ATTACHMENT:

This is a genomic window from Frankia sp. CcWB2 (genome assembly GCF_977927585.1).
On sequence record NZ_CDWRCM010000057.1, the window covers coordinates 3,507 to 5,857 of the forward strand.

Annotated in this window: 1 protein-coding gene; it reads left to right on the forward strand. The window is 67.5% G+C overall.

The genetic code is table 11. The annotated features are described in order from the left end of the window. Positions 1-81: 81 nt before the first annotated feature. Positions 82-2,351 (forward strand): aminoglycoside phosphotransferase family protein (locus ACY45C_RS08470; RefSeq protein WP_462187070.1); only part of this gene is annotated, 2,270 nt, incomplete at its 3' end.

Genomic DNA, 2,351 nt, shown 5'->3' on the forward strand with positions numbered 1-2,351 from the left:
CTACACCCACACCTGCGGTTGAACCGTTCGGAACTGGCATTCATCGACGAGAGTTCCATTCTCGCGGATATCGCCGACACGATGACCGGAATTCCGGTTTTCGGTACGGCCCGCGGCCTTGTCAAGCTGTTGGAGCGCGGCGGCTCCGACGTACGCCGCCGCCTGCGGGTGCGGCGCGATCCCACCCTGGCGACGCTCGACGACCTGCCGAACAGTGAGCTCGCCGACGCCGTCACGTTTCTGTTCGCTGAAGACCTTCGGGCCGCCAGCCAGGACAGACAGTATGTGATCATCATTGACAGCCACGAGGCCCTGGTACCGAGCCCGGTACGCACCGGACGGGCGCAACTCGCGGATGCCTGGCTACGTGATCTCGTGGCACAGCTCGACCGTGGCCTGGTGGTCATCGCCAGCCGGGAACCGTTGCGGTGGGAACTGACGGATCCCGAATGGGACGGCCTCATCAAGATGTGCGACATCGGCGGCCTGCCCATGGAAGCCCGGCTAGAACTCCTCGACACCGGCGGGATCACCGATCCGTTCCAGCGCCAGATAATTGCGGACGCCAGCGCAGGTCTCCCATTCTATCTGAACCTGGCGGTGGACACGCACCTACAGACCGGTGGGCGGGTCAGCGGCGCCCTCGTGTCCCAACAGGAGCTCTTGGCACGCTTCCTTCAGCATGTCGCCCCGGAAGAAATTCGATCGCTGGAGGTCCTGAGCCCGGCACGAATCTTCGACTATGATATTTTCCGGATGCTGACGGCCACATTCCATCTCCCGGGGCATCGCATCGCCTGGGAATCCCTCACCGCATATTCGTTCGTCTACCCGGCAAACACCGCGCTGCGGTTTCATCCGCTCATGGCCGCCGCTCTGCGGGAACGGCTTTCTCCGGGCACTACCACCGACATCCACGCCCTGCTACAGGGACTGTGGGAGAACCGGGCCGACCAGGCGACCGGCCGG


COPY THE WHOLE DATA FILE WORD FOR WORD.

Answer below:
This is a genomic window from Frankia sp. CcWB2 (genome assembly GCF_977927585.1).
On sequence record NZ_CDWRCM010000057.1, the window covers coordinates 3,507 to 5,857 of the forward strand.

Annotated in this window: 1 protein-coding gene; it reads left to right on the forward strand. The window is 67.5% G+C overall.

The genetic code is table 11. The annotated features are described in order from the left end of the window. Positions 1-81: 81 nt before the first annotated feature. Positions 82-2,351 (forward strand): aminoglycoside phosphotransferase family protein (locus ACY45C_RS08470; RefSeq protein WP_462187070.1); only part of this gene is annotated, 2,270 nt, incomplete at its 3' end.

Genomic DNA, 2,351 nt, shown 5'->3' on the forward strand with positions numbered 1-2,351 from the left:
CTACACCCACACCTGCGGTTGAACCGTTCGGAACTGGCATTCATCGACGAGAGTTCCATTCTCGCGGATATCGCCGACACGATGACCGGAATTCCGGTTTTCGGTACGGCCCGCGGCCTTGTCAAGCTGTTGGAGCGCGGCGGCTCCGACGTACGCCGCCGCCTGCGGGTGCGGCGCGATCCCACCCTGGCGACGCTCGACGACCTGCCGAACAGTGAGCTCGCCGACGCCGTCACGTTTCTGTTCGCTGAAGACCTTCGGGCCGCCAGCCAGGACAGACAGTATGTGATCATCATTGACAGCCACGAGGCCCTGGTACCGAGCCCGGTACGCACCGGACGGGCGCAACTCGCGGATGCCTGGCTACGTGATCTCGTGGCACAGCTCGACCGTGGCCTGGTGGTCATCGCCAGCCGGGAACCGTTGCGGTGGGAACTGACGGATCCCGAATGGGACGGCCTCATCAAGATGTGCGACATCGGCGGCCTGCCCATGGAAGCCCGGCTAGAACTCCTCGACACCGGCGGGATCACCGATCCGTTCCAGCGCCAGATAATTGCGGACGCCAGCGCAGGTCTCCCATTCTATCTGAACCTGGCGGTGGACACGCACCTACAGACCGGTGGGCGGGTCAGCGGCGCCCTCGTGTCCCAACAGGAGCTCTTGGCACGCTTCCTTCAGCATGTCGCCCCGGAAGAAATTCGATCGCTGGAGGTCCTGAGCCCGGCACGAATCTTCGACTATGATATTTTCCGGATGCTGACGGCCACATTCCATCTCCCGGGGCATCGCATCGCCTGGGAATCCCTCACCGCATATTCGTTCGTCTACCCGGCAAACACCGCGCTGCGGTTTCATCCGCTCATGGCCGCCGCTCTGCGGGAACGGCTTTCTCCGGGCACTACCACCGACATCCACGCCCTGCTACAGGGACTGTGGGAGAACCGGGCCGACCAGGCGACCGGCCGG